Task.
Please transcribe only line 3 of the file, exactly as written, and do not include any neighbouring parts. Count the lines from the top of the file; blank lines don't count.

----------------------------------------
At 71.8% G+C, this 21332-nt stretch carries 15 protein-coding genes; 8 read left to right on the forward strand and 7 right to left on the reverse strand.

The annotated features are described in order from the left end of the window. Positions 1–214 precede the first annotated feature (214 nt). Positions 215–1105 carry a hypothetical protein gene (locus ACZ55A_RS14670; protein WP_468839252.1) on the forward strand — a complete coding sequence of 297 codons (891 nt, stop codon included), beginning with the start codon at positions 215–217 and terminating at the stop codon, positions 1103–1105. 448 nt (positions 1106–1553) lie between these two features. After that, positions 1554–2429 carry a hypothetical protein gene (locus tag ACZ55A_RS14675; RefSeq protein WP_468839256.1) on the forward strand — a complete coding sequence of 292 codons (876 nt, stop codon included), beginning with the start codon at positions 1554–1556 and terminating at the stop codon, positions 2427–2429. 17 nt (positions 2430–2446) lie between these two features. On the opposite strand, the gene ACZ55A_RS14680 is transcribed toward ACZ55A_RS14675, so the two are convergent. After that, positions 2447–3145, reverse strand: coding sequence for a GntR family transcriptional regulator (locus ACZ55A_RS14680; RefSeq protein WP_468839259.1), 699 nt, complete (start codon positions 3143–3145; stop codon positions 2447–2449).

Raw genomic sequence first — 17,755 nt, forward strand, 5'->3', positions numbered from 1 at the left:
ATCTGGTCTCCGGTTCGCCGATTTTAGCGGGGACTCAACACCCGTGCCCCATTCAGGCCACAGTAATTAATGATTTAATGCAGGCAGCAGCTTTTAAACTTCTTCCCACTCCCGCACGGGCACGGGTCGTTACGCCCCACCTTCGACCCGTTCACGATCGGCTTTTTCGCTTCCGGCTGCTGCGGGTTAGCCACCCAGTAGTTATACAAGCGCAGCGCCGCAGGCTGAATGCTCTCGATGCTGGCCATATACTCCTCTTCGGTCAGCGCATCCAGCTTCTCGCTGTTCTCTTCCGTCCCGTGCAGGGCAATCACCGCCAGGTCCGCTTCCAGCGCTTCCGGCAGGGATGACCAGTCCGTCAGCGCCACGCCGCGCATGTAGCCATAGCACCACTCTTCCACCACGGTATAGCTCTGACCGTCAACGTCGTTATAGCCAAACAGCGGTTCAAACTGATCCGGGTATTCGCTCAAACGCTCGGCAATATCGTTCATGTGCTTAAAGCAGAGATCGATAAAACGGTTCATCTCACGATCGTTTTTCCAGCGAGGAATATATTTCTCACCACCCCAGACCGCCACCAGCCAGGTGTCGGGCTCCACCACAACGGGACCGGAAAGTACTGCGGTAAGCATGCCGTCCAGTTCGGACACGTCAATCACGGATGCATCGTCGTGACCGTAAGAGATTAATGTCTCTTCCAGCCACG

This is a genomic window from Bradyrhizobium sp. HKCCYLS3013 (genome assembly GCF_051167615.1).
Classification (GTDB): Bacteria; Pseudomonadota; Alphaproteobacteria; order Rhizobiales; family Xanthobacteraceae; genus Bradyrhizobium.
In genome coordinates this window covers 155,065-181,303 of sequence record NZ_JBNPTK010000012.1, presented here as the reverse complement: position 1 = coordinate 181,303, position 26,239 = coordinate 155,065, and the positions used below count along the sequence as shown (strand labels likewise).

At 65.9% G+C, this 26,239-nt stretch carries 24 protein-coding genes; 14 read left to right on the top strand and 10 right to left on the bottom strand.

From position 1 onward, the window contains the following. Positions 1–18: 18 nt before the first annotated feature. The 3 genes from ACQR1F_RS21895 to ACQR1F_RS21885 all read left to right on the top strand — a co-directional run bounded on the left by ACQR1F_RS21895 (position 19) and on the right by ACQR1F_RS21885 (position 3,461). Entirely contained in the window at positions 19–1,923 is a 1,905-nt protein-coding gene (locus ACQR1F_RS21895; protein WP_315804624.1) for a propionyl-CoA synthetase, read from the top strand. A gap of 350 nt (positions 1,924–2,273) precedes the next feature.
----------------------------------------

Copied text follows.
Raw genomic sequence first — 17,755 nt, forward strand, 5'->3', positions numbered from 1 at the left: